Merida

Venezuelan media today announced that Venezuelan President Hugo Chavez has died. At approximately 5.30pm local time on March 5, Vice-President Nicolas Maduro addressed the nation, stating that after nearly three months of treatment in Cuba and Venezuela, Chavez passed away in the Dr. Carlos Arvelo military hospital in Caracas. “Those who die for life, can’t be called dead,” he stated, after announcing that the president has lost his two year battle with cancer.
As Washington ramps up anti-Venezuelan rhetoric, its proxies in the South American nation appear to be following a US-backed plan to bring down the democratically elected government. On February 15, opposition students began a four-day protest outside the Cuban Embassy. The group of about students allegedly assaulted an elderly passer-by. In the past, members of the same group have allegedly been involved in blockading roads and burning tires during protests in the city of Merida.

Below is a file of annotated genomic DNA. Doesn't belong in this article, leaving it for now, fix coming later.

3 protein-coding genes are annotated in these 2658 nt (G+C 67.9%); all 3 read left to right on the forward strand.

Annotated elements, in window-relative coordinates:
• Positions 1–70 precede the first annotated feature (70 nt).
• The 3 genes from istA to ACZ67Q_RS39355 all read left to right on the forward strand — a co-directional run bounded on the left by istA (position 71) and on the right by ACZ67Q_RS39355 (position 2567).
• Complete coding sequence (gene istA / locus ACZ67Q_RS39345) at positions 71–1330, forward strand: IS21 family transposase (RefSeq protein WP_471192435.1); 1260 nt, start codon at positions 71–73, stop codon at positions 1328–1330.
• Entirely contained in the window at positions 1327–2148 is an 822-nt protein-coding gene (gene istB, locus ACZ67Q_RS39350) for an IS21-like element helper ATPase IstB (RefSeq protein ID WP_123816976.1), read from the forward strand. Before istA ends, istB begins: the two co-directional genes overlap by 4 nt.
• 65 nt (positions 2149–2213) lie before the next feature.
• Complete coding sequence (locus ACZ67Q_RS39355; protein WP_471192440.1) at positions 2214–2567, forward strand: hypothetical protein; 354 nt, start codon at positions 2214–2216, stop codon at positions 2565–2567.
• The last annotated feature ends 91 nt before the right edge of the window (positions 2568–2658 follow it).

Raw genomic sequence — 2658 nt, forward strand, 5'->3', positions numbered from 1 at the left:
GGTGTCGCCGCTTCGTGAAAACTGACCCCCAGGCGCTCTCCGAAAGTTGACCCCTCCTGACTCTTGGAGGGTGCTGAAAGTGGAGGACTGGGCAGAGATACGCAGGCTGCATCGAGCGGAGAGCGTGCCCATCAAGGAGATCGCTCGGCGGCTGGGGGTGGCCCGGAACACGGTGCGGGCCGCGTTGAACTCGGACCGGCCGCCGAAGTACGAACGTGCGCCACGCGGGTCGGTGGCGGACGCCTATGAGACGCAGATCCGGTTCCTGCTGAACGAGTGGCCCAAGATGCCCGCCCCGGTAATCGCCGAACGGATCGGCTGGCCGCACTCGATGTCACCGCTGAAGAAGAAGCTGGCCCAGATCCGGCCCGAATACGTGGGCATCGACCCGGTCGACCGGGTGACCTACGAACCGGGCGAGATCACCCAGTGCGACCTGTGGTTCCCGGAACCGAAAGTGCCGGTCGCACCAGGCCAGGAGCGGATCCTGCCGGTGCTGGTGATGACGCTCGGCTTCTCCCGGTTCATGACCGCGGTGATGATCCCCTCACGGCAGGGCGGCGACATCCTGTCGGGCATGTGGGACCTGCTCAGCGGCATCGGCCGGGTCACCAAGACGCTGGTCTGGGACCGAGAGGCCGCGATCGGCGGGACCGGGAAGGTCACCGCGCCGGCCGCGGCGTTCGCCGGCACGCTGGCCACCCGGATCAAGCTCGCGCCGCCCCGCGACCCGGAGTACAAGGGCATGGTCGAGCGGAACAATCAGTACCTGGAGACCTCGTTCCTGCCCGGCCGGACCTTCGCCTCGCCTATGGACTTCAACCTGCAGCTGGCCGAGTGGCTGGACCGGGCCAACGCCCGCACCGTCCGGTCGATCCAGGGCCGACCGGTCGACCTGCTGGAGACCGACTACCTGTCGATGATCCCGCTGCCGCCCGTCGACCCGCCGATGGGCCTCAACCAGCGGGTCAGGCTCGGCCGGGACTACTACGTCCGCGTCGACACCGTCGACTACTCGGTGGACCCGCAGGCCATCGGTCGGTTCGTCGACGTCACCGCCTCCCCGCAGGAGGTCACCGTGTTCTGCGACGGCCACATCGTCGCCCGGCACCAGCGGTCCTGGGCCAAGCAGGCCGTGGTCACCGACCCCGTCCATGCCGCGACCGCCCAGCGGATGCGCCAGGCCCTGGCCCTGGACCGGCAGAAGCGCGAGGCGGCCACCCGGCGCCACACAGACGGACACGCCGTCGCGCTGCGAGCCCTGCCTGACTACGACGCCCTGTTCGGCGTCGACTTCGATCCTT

Venezuelans rallied in support of their president, Hugo Chavez, on February 18 after his surprise return from treatment in Cuba. In the early morning, Chavez had announced on Twitter he had arrived in Caracas after more than two months of cancer treatment in Havana. Chavez tweeted: “We’ve arrived once again to the Venezuelan Homeland. Thank you God! Thank you beloved people! We’ll continue treatment here.” Upon his return, Chavez was taken to the Dr Carlos Arvelo military hospital in Caracas, where he will continue treatment.
Venezuela's Vice-President Nicolas Maduro and government ministers marched with up to one million people on January 23 to defend the Bolivarian revolution, which has signficantly reduced poverty and promoted new forms of participatory democracy, on the country's Democracy Day. The right-wing opposition march turned out to be a small rally. Further, sectors of the far right have called on the armed forces to resist what they referred to as the “invasion” of “Castro-communism” in Venezuela.